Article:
Chris Knipp Writing: Movies, Politics, Art


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PostPosted: Sat Mar 11, 2006 7:10 pm 
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PALAIS ROYAL!

The opening night movie of a well attended film series tends to be something lightweight and a bit glitzy that’s designed to be a deliberate crowd-pleaser, and the Rendez-Vous’s 2006 gala opener -- featuring Catherine Deneuve as a haughty queen mother -- is an elaborate, sometimes vulgar and slapstick, but mostly fluffy comedy about a principality like Monaco or Luxembourg and the things that happen when its ruler suddenly dies. The late king’s spoiled second son ascends to the throne bypassing his more serious, well-educated older brother because the latter isn’t married. Arnaud’s do-gooder wife (played by the writer/director, French comic Valérie Lemercier, a popular French comedienne more known in the US for starring in Claire Denis's well received and serious sexual adventure Friday Night/Vendredi soir).

Lemercier's character gradually turns into an ambitious new princess like Lady Di, and along with general laugh-manufacture, the film constitutes a satire on such behavior and the packaging and promoting of modern-day high-visibility “royals.” There is no faulting the actors, and Deneuve is as droll as she’s elegant, Lambert Wilson is stylish as the lazy new king, Michel Aumont is imposing as the chief of protocol and Michel Vuillermoz is appealing as the sad elder prince. But though Palais Royal! moves as rapidly as a comedy should, it’s a bit hard to be interested in this theme at a time when people are starving and being tortured and real social gaps are between rich and poor, with a feudal aristocracy no longer a real issue.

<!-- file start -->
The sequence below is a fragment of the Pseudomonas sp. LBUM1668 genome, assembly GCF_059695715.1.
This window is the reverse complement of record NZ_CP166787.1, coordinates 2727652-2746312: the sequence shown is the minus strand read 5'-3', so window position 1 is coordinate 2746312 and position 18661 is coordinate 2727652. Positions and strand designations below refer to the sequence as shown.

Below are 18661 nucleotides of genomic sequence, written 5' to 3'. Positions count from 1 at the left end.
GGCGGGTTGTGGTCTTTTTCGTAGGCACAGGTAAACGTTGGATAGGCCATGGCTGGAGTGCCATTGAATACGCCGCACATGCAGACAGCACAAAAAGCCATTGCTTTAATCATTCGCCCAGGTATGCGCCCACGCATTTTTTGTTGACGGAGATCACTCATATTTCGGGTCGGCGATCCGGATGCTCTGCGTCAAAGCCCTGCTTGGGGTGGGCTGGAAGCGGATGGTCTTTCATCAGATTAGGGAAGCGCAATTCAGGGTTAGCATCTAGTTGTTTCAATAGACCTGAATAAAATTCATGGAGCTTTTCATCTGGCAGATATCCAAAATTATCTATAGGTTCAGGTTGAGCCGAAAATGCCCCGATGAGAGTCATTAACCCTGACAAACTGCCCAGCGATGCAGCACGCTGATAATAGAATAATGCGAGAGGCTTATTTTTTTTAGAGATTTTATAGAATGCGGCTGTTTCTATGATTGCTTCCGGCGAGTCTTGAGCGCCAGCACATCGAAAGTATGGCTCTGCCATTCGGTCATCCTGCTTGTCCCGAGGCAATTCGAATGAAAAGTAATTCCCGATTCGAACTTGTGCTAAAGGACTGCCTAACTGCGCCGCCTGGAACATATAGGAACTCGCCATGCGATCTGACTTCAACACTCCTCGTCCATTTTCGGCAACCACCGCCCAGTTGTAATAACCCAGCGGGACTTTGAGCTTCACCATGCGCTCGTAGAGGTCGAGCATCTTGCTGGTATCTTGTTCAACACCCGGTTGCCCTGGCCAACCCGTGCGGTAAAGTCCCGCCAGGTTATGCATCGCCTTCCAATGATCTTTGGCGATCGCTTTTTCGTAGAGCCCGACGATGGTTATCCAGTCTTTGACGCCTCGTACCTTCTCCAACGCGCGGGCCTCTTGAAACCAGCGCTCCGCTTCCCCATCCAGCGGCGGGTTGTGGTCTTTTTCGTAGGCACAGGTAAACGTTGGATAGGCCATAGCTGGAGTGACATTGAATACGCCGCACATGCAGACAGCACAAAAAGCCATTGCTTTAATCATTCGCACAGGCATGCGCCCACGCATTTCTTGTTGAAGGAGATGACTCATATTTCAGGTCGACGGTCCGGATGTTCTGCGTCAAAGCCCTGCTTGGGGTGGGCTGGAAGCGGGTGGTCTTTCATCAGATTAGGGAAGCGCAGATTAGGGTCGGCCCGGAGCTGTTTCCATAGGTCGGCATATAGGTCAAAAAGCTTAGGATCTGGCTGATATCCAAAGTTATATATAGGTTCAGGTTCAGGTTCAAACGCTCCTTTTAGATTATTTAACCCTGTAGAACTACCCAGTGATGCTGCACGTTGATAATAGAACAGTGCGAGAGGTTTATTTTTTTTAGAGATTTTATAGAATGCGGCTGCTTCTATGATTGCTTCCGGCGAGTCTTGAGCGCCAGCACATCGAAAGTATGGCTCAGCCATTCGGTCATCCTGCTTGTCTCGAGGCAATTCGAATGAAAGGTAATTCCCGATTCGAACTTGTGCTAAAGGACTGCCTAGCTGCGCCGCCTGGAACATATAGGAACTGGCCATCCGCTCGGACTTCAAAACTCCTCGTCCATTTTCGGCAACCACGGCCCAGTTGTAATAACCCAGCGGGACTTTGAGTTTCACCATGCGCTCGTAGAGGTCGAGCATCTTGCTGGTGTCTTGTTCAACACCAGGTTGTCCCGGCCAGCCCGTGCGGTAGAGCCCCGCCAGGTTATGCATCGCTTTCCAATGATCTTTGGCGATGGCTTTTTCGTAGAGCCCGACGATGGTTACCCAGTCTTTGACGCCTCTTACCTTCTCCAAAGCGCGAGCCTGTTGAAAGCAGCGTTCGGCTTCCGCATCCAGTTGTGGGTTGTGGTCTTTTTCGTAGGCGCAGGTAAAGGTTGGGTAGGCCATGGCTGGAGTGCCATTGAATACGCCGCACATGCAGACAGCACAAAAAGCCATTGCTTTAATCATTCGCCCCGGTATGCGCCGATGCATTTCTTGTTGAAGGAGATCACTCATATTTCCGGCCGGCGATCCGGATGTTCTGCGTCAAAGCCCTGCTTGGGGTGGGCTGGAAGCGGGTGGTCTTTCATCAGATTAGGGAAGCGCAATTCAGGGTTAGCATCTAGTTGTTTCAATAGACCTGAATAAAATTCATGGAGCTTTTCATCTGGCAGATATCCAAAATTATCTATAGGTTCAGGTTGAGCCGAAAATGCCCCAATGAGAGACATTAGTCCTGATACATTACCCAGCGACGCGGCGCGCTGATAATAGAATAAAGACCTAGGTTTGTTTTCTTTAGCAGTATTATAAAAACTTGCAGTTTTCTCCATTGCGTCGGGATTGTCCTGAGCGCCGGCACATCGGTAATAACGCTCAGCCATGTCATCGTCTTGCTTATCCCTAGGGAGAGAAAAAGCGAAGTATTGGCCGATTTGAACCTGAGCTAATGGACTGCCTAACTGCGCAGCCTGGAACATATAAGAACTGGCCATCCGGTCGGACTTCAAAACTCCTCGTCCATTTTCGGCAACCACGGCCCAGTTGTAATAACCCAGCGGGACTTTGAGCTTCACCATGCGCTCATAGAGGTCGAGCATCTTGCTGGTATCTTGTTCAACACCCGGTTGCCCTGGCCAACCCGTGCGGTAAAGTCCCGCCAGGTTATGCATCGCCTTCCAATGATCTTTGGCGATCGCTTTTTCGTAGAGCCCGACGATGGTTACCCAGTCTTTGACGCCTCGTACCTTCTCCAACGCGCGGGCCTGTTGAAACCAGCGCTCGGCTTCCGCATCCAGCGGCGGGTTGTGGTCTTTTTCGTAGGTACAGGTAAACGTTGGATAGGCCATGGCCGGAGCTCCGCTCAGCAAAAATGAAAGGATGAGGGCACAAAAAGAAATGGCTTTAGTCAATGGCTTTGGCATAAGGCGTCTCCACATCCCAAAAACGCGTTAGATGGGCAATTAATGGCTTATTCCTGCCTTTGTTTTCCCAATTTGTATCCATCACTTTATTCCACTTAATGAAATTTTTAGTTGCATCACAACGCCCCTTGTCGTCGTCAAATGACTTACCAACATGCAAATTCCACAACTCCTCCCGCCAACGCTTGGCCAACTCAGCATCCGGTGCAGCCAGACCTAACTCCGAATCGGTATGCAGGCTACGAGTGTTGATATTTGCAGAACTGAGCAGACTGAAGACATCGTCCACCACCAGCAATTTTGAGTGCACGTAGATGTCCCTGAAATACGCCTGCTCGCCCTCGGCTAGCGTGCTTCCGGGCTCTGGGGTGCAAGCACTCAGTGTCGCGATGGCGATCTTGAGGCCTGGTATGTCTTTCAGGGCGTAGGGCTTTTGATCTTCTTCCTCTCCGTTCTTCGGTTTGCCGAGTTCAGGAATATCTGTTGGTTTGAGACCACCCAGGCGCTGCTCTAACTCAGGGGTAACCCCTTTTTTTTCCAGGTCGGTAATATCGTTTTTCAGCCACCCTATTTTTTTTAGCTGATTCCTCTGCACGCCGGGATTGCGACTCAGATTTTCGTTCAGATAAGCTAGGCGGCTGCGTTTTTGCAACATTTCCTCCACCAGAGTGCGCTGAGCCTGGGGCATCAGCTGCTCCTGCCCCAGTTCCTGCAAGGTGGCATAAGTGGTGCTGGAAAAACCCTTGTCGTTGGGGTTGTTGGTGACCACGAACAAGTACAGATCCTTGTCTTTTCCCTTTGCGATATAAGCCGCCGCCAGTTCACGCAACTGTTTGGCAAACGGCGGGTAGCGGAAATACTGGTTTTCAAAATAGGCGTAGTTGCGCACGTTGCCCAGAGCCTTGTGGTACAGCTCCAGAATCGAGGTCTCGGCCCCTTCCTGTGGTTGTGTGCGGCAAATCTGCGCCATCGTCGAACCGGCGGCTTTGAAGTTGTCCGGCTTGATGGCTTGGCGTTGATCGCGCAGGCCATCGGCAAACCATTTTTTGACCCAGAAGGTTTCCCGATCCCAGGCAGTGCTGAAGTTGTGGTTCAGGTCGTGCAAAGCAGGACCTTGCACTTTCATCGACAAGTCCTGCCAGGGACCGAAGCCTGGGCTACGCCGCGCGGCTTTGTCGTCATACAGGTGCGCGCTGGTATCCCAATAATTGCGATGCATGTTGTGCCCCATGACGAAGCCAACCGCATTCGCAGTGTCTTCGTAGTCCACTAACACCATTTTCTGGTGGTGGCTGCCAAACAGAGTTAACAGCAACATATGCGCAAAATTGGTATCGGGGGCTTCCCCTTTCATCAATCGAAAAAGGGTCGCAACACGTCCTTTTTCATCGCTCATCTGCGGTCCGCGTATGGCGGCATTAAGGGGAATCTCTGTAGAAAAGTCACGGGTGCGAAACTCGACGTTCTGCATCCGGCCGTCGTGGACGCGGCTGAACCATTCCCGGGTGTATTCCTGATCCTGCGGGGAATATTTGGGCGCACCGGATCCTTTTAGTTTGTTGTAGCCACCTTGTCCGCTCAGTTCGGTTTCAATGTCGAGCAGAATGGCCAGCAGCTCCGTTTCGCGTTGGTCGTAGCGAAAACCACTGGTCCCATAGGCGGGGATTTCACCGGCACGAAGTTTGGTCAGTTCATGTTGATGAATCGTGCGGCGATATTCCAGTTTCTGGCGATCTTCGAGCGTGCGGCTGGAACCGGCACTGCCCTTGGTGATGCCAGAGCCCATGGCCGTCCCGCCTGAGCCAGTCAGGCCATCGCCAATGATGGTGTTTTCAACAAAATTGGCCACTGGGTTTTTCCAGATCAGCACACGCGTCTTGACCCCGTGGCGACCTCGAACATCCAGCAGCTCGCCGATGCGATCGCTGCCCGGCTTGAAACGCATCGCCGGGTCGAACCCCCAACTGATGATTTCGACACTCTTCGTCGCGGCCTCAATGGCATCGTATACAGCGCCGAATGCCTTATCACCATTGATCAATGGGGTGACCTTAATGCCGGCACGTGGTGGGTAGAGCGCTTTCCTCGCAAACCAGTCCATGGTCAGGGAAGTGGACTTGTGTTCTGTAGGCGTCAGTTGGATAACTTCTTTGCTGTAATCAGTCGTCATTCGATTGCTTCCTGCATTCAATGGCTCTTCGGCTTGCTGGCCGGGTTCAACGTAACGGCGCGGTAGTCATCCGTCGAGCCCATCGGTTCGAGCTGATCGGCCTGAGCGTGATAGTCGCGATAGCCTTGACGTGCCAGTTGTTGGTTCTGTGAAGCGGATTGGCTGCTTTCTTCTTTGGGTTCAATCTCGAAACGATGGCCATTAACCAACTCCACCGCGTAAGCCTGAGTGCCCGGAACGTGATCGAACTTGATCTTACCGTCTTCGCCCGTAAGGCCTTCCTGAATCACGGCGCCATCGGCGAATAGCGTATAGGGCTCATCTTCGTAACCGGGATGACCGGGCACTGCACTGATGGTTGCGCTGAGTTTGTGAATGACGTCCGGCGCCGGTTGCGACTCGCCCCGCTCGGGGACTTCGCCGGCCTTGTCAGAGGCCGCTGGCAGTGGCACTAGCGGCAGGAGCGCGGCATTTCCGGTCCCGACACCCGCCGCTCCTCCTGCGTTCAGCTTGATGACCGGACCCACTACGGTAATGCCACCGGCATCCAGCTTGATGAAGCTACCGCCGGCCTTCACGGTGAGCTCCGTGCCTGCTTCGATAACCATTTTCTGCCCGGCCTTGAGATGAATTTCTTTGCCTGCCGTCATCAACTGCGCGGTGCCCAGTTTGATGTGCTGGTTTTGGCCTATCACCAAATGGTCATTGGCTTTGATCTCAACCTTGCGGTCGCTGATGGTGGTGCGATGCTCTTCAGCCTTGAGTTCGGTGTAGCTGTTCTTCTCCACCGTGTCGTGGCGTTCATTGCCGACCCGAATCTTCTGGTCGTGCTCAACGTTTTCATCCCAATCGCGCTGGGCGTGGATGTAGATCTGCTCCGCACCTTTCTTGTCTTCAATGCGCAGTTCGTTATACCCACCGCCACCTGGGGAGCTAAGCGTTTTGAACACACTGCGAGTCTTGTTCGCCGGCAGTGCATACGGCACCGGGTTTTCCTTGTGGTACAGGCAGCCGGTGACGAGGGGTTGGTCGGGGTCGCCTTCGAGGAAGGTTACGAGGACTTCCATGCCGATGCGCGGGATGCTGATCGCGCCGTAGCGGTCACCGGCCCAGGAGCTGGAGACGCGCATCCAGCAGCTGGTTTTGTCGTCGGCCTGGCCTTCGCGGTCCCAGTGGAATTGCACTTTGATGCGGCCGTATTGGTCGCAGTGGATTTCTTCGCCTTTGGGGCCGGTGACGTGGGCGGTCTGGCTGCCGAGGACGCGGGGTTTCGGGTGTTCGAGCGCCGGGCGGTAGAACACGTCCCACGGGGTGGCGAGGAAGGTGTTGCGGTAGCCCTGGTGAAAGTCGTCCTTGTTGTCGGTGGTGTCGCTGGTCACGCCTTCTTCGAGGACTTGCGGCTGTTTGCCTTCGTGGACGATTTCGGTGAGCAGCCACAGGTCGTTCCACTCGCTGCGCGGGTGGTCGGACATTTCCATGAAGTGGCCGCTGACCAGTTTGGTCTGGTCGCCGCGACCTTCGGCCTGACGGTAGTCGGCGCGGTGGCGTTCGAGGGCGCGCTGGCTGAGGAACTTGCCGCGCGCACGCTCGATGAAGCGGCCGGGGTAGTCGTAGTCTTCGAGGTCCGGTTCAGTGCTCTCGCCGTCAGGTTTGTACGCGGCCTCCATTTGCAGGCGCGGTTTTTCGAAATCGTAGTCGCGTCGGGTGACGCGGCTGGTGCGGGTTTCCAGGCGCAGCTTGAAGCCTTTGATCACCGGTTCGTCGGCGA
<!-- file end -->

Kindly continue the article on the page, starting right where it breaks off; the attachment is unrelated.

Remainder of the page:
We begin with future king, wife, and two best friends on a shopping spree in London, and there is nothing to like about these spoiled people – which of course is the point; and the French are good at doing grumpy, obnoxious snobs (Pierre Bakri in last year's Look at Me/Comme une image is a splendid example) – but this makes it hard to stay interested in these folks. It's also hard to read the subtitles, and I couldn't follow the fast "comic" dialogue. Probably only the French people in Alice Tully Hall were able to find that dialogue consistently funny, and only some of them. Clearly there was a lot of word-play that the subtitles, when one could read them, obviously was struggling to convey.

The glitzy fluff was there, there was fluency in the flow of the action, there was a satirical point of view, there were highly regarded actors. And if it was hard to sit through this and make it to the wine and cheese and French celebrities, I was, after all, gearing up for the whole Lincoln Center Rendez-Vous with French Cinema, and watching fifteen handpicked new French films in a row still seems like a pretty soft job.

(Rendez-Vous with French Cinema 2006 opening night presentation, March 2006; Palais Royal! opened in Paris November 23, 2005.)

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